Current Climate Change Curbing Concepts Just Too Costly
In spite of all its anti-pollution and carbon-emission reduction policies and regulations that are in place, the European Union’s industrial “greenhouse gas” emissions rose by 1.1% last year, with the business sectors covered by Europe's Emission Trading Scheme
increasing their carbon dioxide emissions rates to 1.914 billion metric tons last year.
The new statistics illustrate the great difficulty nations face in sharply reducing the emission of carbon dioxide and other “greenhouse gasses” in efforts to cause climate change to fade away.
The data have been released at a time when, more and more, the costs of attempts to fight AGW (anthropocentric or man-made global warming) are being counted.
According to a Canadian economist and two U.S. experts on climate change, the UN's IPCC has severely underestimated that cost.
McGill University economist Christopher Green, University of Colorado climate policy expert Roger Pielke Jr., and U.S. National Center for Atmospheric Research climatologist Tom Wigley write, "The IPCC implicitly assumes that the bulk of the challenge of reducing future emissions will occur in the absence of climate policies. We believe that these assumptions are optimistic at best and unachievable at worst, potentially seriously underestimating the scale of the technological challenge associated with stabilizing greenhouse-gas concentrations."
The trio says that the IPCC models that are used to project future technological advancements and human carbon dioxide emissions should assume a “frozen technology” baseline, instead of assuming, as they presently do, constant advancement in human technology.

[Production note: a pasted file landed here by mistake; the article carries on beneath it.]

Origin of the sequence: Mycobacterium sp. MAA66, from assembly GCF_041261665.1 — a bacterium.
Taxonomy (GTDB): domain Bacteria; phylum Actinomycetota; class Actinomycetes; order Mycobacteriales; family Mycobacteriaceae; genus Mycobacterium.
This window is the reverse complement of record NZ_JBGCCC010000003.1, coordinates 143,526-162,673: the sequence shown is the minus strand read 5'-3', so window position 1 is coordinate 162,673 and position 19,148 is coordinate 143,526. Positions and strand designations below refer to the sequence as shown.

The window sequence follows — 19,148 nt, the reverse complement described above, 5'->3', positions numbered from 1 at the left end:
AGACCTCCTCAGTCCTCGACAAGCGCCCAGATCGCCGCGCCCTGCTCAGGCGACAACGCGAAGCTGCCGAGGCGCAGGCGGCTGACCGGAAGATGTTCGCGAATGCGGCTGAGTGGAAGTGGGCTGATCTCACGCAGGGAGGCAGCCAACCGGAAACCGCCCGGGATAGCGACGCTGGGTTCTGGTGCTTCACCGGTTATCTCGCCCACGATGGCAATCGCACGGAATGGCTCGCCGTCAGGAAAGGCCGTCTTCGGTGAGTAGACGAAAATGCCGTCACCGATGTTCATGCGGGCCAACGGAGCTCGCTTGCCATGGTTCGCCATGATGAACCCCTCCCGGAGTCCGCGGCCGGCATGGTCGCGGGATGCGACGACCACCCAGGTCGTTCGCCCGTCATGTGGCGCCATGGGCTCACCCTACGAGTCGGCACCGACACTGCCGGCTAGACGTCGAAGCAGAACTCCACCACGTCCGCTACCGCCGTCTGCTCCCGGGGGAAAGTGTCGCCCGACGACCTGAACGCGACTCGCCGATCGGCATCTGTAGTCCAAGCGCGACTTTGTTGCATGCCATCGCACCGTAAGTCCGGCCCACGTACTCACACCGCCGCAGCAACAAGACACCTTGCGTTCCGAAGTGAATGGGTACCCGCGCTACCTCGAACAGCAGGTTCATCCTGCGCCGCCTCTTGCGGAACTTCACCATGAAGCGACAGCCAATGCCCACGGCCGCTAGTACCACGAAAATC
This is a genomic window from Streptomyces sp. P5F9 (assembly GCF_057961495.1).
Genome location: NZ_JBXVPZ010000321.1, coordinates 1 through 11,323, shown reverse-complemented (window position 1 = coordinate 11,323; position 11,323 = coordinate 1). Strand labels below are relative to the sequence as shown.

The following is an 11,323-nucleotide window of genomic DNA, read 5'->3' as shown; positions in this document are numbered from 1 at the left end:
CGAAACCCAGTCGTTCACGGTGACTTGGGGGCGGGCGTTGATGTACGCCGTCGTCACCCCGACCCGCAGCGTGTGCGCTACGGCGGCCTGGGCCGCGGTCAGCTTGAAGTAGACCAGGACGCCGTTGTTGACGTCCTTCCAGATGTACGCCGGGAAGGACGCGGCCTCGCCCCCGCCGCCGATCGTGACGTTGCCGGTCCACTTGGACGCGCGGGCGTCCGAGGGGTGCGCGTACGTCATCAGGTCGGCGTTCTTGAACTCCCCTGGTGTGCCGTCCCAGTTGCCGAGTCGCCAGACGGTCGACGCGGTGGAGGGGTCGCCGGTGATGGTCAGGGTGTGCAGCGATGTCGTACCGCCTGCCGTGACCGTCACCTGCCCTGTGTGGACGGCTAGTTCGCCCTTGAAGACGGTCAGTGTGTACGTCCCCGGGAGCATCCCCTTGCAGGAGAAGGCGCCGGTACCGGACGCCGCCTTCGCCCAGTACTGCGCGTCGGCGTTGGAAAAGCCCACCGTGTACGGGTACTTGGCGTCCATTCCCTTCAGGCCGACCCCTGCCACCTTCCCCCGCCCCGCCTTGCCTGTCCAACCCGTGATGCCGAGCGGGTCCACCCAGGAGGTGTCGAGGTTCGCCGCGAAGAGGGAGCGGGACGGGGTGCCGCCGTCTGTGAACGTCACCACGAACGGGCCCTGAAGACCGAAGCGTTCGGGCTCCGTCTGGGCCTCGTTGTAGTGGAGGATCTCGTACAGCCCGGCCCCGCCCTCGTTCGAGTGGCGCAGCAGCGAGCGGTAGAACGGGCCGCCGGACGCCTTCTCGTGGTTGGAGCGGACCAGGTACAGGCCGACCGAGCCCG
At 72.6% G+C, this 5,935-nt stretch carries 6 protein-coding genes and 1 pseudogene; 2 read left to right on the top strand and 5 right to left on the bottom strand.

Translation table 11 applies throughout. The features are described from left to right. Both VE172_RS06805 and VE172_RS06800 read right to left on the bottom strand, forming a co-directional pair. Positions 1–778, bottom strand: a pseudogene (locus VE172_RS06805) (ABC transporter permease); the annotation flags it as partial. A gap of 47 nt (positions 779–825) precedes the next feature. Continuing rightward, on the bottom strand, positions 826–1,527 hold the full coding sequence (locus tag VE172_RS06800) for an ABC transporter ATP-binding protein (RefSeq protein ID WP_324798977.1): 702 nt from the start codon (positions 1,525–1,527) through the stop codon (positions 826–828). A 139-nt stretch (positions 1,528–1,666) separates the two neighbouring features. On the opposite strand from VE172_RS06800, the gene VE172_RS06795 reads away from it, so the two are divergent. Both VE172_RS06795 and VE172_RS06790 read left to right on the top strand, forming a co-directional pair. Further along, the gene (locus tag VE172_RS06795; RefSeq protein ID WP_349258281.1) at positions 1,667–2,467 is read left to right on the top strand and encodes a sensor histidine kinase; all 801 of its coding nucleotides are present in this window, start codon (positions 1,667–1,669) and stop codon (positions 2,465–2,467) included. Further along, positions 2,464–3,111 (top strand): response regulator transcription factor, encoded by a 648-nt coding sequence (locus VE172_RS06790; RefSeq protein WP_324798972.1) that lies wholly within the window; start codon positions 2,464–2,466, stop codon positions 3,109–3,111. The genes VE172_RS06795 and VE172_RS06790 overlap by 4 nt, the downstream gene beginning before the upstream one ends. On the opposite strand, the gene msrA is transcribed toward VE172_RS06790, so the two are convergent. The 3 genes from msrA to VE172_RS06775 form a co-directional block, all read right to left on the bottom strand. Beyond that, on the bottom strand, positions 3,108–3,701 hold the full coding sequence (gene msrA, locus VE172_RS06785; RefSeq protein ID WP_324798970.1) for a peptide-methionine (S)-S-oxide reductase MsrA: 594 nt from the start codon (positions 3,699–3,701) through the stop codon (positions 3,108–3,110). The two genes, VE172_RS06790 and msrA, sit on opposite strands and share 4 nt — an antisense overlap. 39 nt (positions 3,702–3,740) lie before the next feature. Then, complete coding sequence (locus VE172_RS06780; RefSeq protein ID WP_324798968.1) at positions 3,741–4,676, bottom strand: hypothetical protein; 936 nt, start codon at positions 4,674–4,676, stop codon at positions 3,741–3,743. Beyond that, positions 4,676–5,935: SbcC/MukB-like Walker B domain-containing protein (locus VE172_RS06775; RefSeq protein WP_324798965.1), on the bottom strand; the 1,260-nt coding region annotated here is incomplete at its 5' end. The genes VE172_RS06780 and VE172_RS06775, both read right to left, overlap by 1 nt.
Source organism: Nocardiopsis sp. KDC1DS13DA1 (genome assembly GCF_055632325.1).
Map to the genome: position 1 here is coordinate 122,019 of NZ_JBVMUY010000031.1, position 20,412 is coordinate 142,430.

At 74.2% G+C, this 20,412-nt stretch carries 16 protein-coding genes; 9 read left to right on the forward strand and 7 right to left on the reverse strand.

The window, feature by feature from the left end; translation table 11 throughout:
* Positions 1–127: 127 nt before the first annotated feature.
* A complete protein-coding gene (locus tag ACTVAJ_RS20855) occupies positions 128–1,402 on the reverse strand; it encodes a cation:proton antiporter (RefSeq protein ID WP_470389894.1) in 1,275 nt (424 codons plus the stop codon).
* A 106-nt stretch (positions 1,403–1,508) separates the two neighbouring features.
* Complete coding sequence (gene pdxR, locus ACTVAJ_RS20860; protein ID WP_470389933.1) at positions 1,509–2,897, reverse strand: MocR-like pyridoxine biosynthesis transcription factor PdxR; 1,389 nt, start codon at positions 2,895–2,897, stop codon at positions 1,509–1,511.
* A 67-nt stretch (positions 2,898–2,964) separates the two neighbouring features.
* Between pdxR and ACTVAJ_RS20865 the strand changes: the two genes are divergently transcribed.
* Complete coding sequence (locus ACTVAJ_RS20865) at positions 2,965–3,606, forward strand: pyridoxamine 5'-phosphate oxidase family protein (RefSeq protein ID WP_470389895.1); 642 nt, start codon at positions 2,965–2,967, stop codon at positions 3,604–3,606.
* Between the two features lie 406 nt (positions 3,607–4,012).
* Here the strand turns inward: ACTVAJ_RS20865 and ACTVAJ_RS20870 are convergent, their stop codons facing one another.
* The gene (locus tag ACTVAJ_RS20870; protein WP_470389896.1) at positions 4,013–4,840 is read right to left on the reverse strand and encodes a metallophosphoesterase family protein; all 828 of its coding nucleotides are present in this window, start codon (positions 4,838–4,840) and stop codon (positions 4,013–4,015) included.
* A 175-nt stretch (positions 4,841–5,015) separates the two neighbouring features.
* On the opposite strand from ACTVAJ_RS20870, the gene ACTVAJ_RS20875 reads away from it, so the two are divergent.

As the global economy endures sharp oscillations up and down in the wake of increasing oil and energy demands, the troubled U.S. housing and lending industry, and the weakened U.S. Dollar, the fear that it is just not affordable to fight AGW is looming larger.
But the Union of Concerned Scientists argues that now is not the time to let fear stop vitally necessary progress.
"If you start having water supply problems in Peru, Chile and, a little further down the road, India and China, what are the global economic implications of that?" says the Union’s Alden Meyer.
U.N. climate chief Yvo de Boer says, "The current economic uncertainty makes it all the more important for governments to provide clarity on where they intend to go on this issue," arguing that swift action to curtail "greenhouse gas" emissions would actually stimulate the economy as companies expanded or formed to create new technologies and energy supply means.
But as I’ve written elsewhere, other scientists are already coming up with what they feel are vastly cheaper, more immediate, and more realistic means of fighting global warming because “mass action” is just too costly, too slow, and too demanding of sacrifice—and for too little effect at that.
Tags: Cost , Too , Expensive , Climate , Change , Global , Warming
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